Oct 3, 2023 - News

What you'll find at ACL: Narcan

Photo: Olivier Douliery/AFP via Getty Images

Alongside the music, the food and the drinks, Austin City Limits Music Festival attendees this year will also be able to access naloxone, the opioid reversal medicine commonly known as Narcan — for free.

  • The festival runs this Friday-Sunday and Oct. 13-15.

Driving the news: Ohio-based overdose prevention nonprofit This Must Be the Place will provide the medicine and have a booth at the festival this year to educate fans about the opioid crisis, according to ACL Festival officials.

  • It's the first time doses of naloxone will be provided to ACL patrons, according to ACL promoter C3 Presents spokesperson Sandee Fenton.

Why it matters: Nearly 5,400 Texans died of drug overdoses in the 12-month period ending in April, a roughly 9% increase year over year, according to the latest available CDC data.

Context: The nonprofit partnered with C3 Presents in April during the Two Step Inn festival in Georgetown.

  • This Must Be the Place has supplied nearly 25,000 free doses of the life-saving medicine at C3 festivals across the country.

What they're saying: "The nationwide fentanyl overdose crisis is affecting many different aspects of our communities, and while it's not unique to festivals, we see this proactive measure as an important opportunity to educate and arm a large group of like-minded people with information and tools that can save lives," Fenton tells Axios.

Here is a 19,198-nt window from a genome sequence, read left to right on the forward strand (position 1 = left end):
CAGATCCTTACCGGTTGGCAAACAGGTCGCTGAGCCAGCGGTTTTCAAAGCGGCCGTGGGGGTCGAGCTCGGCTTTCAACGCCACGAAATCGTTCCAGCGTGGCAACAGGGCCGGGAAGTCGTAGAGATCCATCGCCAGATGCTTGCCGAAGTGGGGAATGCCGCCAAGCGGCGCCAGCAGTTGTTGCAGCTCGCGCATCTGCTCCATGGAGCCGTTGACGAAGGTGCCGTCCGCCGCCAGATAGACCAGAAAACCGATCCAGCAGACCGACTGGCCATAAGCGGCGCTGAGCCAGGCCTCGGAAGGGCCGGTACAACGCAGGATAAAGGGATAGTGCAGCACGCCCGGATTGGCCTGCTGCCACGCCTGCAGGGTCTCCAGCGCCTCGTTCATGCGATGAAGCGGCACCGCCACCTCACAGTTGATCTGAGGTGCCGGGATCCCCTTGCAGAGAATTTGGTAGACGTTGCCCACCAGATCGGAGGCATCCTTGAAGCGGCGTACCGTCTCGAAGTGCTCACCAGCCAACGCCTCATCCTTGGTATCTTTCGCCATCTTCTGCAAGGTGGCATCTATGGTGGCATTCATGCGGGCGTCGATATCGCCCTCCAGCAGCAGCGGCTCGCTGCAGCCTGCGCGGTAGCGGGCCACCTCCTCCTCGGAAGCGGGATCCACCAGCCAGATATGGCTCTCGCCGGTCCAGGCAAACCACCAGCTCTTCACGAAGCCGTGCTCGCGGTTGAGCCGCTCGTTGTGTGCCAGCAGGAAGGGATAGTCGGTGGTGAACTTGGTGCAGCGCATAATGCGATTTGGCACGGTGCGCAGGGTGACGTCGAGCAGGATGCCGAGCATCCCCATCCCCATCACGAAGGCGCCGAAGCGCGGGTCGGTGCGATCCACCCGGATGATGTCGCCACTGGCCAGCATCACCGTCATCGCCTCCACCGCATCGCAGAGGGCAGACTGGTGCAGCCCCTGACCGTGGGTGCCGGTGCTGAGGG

• In response to a question about whether ACL has seen overdoses in recent years, Fenton said: "The addition of This Must Be the Place is not a response to any incidents at our festivals."

Of note: In 2022, the festival provided educational resources and doses of naloxone to festival staff, vendors and first responders, according to Fenton.

The big picture: Narcan recently became the first opioid overdose treatment to be sold at pharmacies without a prescription following FDA approval in March, Axios' Jacob Knutson reported.

  • Distribution of the medicine by local and state governments has been on the rise, including a recent allotment to Texas police departments from Gov. Greg Abbott.
  • Austin ISD last year distributed naloxone to school nurses.

Go deeper: How Narcan works and symptoms of an opioid overdose

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